In Preparation for 6 May, NASA Astronauts will Go Into Quarantine

In a news release from NASA, the agency said that on Tuesday, April 22, at NASA’s Johnson Space Center (JSC) in Houston, astronauts Barry “Butch” Wilmore and pilot Suni Williams, who would be flying on Boeing Starliner, entered the routine pre-flight quarantine.

As stated by NASA officials, quarantine will “ensure the health and safety of the crew prior to liftoff, as well as prevent sickness of the astronauts at the International Space Station.” “During quarantine, astronaut contact is limited, and most interactions are remote — although family and some launch team members also may be in quarantine or cleared before interacting with the crew.”

The Crew Flight Test, or CFT, mission of the astronauts will take off for space from NASA’s Kennedy Space Center (KSC), located close to Orlando, Florida. Additionally, the two will be the first people to travel on an Atlas V rocket operated by the United Launch Alliance (ULA).

NASA awarded contracts to Boeing and SpaceX in 2014 for commercial human flights to the International Space Station. NASA’s space shuttle routinely rotated ISS astronauts prior to commercial crew until the program’s retirement in 2011 following 30 years of operations.

SpaceX has a $2.6 billion commercial crew contract, while Boeing has a $4.2 billion contract for the Starliner. While Starliner was four years behind schedule, SpaceX has been using Crew Dragon to conduct operational ISS trips since 2020.

Many technical issues with Starliner were found and fixed by engineers, especially when the first unmanned test flight in 2019 did not succeed in reaching the International Space Station as scheduled. (In 2022, a second flight arrived safely.)

Further problems were discovered in 2023, which further delayed human spaceflight: for example, the suspension lines of Starliner’s main parachutes could support less weight than originally estimated by engineers, and a major portion of the capsule’s wiring was covered in combustible P213 tape.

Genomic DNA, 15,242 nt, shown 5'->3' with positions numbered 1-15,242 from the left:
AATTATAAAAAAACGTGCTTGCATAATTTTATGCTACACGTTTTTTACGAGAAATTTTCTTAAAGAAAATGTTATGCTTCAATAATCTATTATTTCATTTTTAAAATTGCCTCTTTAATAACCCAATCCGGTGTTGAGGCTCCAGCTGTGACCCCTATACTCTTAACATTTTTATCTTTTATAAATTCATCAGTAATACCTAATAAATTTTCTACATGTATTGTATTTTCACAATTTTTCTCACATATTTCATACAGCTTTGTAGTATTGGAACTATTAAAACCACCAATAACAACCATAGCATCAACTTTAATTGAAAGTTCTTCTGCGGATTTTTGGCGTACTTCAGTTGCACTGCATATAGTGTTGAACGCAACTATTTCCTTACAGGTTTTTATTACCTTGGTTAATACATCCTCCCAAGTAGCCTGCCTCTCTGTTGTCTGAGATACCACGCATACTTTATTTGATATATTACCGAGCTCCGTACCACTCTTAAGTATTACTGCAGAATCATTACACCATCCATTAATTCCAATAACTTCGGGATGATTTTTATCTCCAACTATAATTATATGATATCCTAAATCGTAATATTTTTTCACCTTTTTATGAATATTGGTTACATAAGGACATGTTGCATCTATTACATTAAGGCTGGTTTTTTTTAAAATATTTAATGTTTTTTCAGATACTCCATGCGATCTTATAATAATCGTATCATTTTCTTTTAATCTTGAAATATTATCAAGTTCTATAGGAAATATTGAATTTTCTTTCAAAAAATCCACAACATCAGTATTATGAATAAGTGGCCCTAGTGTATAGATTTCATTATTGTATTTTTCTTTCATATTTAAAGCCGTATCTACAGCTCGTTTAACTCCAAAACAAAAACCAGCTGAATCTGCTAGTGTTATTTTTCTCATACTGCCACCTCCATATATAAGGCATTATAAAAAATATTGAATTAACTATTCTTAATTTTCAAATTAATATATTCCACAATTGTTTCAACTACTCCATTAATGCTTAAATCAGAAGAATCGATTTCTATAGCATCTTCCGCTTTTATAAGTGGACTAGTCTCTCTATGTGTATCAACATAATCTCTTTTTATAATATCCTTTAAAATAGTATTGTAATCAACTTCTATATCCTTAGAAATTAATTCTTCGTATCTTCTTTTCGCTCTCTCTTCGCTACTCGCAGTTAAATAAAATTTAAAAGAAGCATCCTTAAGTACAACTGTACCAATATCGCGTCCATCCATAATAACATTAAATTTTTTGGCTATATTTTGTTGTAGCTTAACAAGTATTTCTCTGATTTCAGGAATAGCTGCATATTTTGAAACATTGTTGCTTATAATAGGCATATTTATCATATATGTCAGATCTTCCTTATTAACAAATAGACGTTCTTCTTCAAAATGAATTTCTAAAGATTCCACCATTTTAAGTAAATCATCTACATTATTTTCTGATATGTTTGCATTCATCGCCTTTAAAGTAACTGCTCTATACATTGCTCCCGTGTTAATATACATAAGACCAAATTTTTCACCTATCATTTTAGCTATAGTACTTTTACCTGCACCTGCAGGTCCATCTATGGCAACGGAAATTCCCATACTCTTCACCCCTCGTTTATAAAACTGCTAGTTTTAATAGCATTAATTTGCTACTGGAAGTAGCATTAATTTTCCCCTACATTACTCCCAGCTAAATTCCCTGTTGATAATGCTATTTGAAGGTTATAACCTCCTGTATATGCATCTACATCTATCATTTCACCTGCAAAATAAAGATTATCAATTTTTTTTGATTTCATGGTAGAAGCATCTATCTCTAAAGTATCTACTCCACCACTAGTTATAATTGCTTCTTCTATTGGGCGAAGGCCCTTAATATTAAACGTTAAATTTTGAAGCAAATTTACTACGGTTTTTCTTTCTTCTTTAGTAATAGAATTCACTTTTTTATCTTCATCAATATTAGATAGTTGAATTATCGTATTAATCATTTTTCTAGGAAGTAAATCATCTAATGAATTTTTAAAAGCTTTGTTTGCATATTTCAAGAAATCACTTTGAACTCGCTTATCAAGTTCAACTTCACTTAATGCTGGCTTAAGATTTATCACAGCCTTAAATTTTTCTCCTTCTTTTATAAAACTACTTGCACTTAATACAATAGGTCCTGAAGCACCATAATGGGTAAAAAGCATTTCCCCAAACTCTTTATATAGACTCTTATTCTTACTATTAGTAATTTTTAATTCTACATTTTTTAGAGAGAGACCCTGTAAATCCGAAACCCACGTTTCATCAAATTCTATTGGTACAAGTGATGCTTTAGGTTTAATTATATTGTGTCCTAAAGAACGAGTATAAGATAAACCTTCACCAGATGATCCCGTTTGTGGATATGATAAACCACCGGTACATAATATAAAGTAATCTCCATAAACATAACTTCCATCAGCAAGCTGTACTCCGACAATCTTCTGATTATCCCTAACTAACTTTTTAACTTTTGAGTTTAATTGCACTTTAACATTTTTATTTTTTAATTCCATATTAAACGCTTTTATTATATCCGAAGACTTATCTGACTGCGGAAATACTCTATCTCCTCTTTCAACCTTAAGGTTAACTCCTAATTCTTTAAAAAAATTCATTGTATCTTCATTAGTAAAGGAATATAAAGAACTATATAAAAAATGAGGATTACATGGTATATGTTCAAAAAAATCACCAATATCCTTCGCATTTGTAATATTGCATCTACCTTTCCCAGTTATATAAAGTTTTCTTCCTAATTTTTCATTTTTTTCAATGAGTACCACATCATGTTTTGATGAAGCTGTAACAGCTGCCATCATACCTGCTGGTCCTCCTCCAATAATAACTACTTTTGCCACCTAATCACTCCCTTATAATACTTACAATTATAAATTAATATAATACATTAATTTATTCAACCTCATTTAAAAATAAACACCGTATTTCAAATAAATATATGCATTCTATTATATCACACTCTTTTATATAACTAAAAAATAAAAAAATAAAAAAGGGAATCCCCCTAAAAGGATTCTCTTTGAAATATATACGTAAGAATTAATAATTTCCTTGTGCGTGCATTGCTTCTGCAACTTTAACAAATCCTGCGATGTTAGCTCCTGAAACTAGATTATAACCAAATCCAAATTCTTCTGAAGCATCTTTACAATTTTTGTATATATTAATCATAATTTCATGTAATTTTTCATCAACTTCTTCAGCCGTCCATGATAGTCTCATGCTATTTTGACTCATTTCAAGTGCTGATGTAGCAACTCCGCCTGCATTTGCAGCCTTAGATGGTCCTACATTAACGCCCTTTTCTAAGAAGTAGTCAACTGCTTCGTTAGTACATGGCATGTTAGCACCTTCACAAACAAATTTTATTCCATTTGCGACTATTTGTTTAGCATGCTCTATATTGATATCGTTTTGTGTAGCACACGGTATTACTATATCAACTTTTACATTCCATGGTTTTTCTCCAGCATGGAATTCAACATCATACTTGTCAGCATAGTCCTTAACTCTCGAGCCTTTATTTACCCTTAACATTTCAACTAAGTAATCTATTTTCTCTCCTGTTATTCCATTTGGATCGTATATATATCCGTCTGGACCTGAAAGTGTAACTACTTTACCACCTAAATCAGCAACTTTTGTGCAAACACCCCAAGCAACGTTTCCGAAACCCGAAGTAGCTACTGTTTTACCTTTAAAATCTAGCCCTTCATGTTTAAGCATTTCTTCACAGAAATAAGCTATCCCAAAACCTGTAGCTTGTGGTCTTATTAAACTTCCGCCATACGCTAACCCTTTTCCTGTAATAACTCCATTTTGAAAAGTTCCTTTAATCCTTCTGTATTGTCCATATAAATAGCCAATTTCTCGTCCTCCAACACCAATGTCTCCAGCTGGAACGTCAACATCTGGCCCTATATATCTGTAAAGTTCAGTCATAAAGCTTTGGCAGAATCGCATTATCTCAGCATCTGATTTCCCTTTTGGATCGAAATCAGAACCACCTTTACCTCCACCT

Officials from Boeing and NASA stressed that the delays were required for safety. The crew is also optimistic that everything is prepared for the astronauts. If problems arise during flight, as is typical with new spacecraft, Starliner will be well taken care of: Former test pilots for the US Navy, Williams and Wilmore are experienced in ironing out the bugs.

Officials posted on X (previously Twitter) that on April 18, NASA’s commercial crew program given CFT the “go for launch” after a flight test readiness evaluation. On April 25, the day the astronauts are supposed to go to KSC for launch preparation, there will be another review.

On April 16, Starliner traveled six miles (10 km) via buildings at KSC to ULA’s vertical integration facility, where it was mounted onto an Atlas V rocket. Prior to the rocket rolling out to its KSC launch pad, engineers are checking the rocket’s communications with the ship.

At the latest, early 2025 is when Starliner-1, the spacecraft’s first operational voyage, is scheduled to launch. NASA’s Scott Tingle, NASA’s Mike Fincke, and the Canadian Space Agency’s Joshua Kutryk make up the crew for that mission.

Since the ISS’s construction started in 1998, Russia’s Soyuz spacecraft has been carrying humans there in addition to SpaceX and Boeing. There are NASA astronauts who fly on Soyuz for both policy and technical reasons.

NASA offers a number of quarantine rooms for astronauts and their support staff. According to general contractor Harvey Cleary, JSC’s NASA Astronaut Quarantine Facility is a 12,000-square-foot facility with 12 private sleeping quarters, as well as restrooms, a fitness center, and a full kitchen.

Situated on the third floor of the Neil Armstrong Operations and Checkout Building, KSC’s Astronaut Crew Quarters span approximately 26,000 square feet and are utilized for spacecraft testing and assembly. NASA officials listed the facility’s amenities, which include 23 bedrooms and bathrooms, a suit room for putting on spacesuits prior to launch, a kitchen, eating area, gym, conference rooms, laundry facilities, medical examination rooms, and a flight surgeon’s office.

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